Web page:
I am not very good at timing different code snips.
Given this perhaps someone already knows which is faster.

I would like a brief comparison (no testing verbal is fine) on
if a properly coded jump table or cmp MSG je combo is prefered
where speed is concerned in WndProcs...

I was curious as im starting to try and spread myself thin again :grin:
Only this time im concentrating on SBB for now. Interesting
instruction that one. Lots of possibilities.

Ive tried to reduce it as much as I could but perhaps it can be refined
more. And of course I am curious as to how a loop does instead of
multiple jumps and mispredicted branches



.data
Messages dd 0, WM_DESTROY, WM_LBUTTONDOWN
JumpTable dd OFFSET WP_DEFAULT, OFFSET WP_DESTROY, OFFSET WP_LBUTTONDOWN
.code

; #########################################################################

WndProc proc hWnd:DWORD, uMsg:DWORD, wParam:DWORD, lParam:DWORD
xor edx, edx ; edx = 0
mov ecx, 2 ; ecx = number of messages

start:
mov eax, uMsg ; eax = uMsg
sub eax, [Messages+ecx*4] ; eax = 0 if uMsg is in Messages table
cmp eax, 1 ; copy zero flag to carry flag
sbb eax, eax ; eax = 0FFFFFFFFh if uMsg is in Messages table, 0 otherwise
and eax, ecx ; eax = index into jump table uMsg is defined
add edx, eax ; store offset in edx
loop start

lea eax, [JumpTable+edx*4]
jmp DWORD PTR [eax]

WP_DEFAULT::
invoke DefWindowProc, hWnd, uMsg, wParam, lParam
ret
WP_LBUTTONDOWN::
<<<CODE HERE>>>
ret
WP_DESTROY::
invoke PostQuitMessage, 0
xor eax, eax
ret
WndProc endp

; #########################################################################
Posted on 2004-06-16 19:28:18 by Graebel
A jumptable is constant-time. You get the target address immediately from the table. So no matter how many different cases you have, you always require the same time: only one lookup from the table, and one jump.

A set of cmp/jmps is logarithmic time at best, if you construct it as a weighed binary tree. So for N cases, you require log N/log 2 cmp/jmp pairs.

The 'downside' to a jumptable is that the CPU cannot predict where the code will jump to until the address is actually loaded. So it will have to stall until it is known. Effectively this is a mispredicted brance.
But since it only happens once, no matter how many cases you have, it's still hard to beat.
Another potential problem is that the table is not cached, so you get a cache-miss aswell. But again this can only happen once, regardless of how many cases you have.
The cmp/jmp method can be predicted, if you have the same case multiple times in a row. But as soon as you get another case, you will have at least one mispredicted branch, and there are more branches to take in general, so there is more code to be processed until you reach the target.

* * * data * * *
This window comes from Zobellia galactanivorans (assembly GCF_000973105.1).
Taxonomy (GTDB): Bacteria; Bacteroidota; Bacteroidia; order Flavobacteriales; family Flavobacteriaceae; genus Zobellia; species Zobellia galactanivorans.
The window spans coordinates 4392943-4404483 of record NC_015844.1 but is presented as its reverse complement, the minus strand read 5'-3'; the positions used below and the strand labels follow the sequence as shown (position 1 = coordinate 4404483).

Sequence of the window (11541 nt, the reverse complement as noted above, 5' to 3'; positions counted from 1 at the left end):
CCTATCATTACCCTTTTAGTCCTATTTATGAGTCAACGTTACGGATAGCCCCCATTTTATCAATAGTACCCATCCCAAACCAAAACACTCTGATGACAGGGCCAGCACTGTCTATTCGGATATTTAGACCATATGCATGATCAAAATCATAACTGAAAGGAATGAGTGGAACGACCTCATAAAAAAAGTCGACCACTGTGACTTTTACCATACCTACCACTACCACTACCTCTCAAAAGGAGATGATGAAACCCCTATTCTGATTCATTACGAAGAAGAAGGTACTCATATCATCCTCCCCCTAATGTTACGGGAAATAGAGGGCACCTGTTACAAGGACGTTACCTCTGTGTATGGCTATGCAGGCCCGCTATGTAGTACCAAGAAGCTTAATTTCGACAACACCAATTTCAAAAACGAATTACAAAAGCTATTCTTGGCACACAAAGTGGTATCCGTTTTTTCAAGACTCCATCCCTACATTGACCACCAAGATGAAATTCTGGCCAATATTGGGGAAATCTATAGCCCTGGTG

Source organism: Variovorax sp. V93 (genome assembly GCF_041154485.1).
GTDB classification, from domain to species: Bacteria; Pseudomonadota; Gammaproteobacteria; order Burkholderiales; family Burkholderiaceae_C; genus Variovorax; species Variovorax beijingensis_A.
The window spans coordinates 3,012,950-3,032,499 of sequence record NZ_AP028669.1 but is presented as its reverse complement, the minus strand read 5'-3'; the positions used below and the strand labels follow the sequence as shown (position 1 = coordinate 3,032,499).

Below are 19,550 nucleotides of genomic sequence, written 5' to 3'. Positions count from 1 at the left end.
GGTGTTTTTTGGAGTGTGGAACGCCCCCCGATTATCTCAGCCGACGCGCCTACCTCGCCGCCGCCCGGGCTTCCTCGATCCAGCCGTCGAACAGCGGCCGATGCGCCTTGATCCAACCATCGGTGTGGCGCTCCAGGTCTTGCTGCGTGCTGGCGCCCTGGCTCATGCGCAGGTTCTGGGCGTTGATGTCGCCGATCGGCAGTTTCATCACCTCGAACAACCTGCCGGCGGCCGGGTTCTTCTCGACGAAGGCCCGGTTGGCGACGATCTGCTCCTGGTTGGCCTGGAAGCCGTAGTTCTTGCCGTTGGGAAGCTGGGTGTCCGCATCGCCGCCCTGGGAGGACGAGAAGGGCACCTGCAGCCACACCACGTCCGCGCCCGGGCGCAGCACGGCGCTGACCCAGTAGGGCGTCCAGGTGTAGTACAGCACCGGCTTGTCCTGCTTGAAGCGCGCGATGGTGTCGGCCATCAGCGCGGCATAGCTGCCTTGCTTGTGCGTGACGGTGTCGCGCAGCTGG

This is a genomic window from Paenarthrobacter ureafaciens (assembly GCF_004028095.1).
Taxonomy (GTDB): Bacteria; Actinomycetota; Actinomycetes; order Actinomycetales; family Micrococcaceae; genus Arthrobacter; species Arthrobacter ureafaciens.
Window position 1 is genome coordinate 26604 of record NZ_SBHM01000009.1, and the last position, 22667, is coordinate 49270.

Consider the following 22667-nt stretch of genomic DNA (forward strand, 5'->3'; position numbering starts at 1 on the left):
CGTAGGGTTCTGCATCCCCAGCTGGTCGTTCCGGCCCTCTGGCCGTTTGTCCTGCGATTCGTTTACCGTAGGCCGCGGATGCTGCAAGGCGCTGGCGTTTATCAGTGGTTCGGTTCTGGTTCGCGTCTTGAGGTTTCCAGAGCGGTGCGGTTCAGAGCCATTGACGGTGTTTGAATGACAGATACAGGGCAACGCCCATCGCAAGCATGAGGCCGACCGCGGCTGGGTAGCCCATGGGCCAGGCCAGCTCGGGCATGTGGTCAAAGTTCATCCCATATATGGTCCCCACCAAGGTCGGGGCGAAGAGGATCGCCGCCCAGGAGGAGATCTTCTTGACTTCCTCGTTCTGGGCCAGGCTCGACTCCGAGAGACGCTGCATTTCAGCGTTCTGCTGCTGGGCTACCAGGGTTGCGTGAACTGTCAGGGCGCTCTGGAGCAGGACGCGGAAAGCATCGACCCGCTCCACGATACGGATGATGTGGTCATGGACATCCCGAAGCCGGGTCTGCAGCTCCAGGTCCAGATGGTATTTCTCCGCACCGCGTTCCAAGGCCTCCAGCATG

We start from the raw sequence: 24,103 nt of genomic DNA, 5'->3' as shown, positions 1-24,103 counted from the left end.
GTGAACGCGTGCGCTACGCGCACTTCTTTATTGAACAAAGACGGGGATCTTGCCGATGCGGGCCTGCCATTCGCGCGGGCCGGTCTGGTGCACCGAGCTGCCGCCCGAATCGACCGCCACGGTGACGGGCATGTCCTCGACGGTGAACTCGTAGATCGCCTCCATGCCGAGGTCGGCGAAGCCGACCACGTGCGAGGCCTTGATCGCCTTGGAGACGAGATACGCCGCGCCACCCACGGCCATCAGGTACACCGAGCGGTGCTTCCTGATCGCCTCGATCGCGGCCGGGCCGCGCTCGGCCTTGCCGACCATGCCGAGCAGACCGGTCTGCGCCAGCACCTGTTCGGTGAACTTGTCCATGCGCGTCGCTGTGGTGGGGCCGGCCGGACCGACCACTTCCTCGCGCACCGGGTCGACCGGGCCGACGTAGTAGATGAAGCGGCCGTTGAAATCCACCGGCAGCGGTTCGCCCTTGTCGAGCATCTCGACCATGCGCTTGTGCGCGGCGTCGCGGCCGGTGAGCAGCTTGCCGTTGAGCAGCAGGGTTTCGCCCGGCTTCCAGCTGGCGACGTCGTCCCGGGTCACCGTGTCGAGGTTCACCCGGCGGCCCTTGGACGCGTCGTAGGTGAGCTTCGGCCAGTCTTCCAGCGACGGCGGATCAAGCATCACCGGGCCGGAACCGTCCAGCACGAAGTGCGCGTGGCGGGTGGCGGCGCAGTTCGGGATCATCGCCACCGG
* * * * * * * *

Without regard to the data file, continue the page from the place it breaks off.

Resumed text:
In short, nothing can beat a jumptable :)
But the logarithmic cmp/jmp method is a good alternative when the table required would be too large to store.
Posted on 2004-06-17 02:15:32 by Scali
The jump-table algorithm shown is obviously not constant time. It is of worst-case linear order complexity O(N), where N is the number of messages in the table.

I may be wrong, but your WndProc's message deduction isn't going to help your application's efficiency greatly. It may make your code easier to maintain, though. How about using a call-table?
Posted on 2004-06-17 07:33:43 by death
Oh yea, I didn't really look at the code. This one uses a loop, which is rather useless :P
You just want to do:call
That's the whole idea.
Posted on 2004-06-17 10:23:35 by Scali
Nods, I know the absolute fastest would the direct table lookup. Mainly
I was just playing around with SBB and the different flags.

I would like something better than the cmp je combos, but also I dont
see where wasting 4096 some odd bytes for a complete lookup table
is justified. At the same time I thought I would see if there was a happy
medium between some sort of lookup and table size.

Perhaps there is a better algo out there for a direct lookup but use a
smaller table... perhaps a fast hash of sorts, right now im not sure. Its
just nagging at me... it just seems there should be a better solution it
just hasnt hit me yet.
Posted on 2004-06-17 11:30:44 by Graebel
Graebel, you could sort the table and use a binary search... or, "if you're one of those", order the table by message frequency. It's pretty irrelevant for a wndproc anyway, so I'd go for the shortest code.

Btw, you can use a single table of <msg,offset> pairs, and use reg*8+0 and reg*8+4. That way, you're guaranteed the offset part will be in the cache when you've found the msg - not that it matters that much :)
Posted on 2004-06-17 11:37:17 by f0dder
Well thanks much for the various inputs :)

I think I just found my happy medium. A duel table lookup. Saves space
and still quick. I save space by using a byte index table which is a forth
the size I would normally need. Wouldnt have thought of it without the
feedback.

Although I am not very happy I cant figure out how to patch the byte
table at compile time instead of run time... oh well, more research for me!



...
.data
ALIGN 4
TOffset dd 265 dup(0)
Table dd OFFSET WP_DEFAULT, OFFSET WP_DESTROY, OFFSET WP_LBUTTONDOWN

.code
...
; Patch the index jump table
lea eax, [TOffset+WM_DESTROY]
mov [eax], BYTE PTR 1
lea eax, [TOffset+WM_LBUTTONDOWN]
mov [eax], BYTE PTR 2
...

WndProc proc hWnd:DWORD, uMsg:DWORD, wParam:DWORD, lParam:DWORD
lea eax, [TOffset] ; eax = address of byte index table
xor ecx, ecx ; ecx = 0
add eax, uMsg ; adjust index
mov cl, BYTE PTR [eax] ; get table index
lea edx, [Table+ecx*4] ; edx = label address
jmp DWORD PTR [edx] ; jump to label

WP_DEFAULT::
ret
WP_LBUTTONDOWN::
ret
WP_DESTROY::
PostQuitMessage( 0 )
xor eax, eax
ret
WndProc endp
Posted on 2004-06-17 18:24:54 by Graebel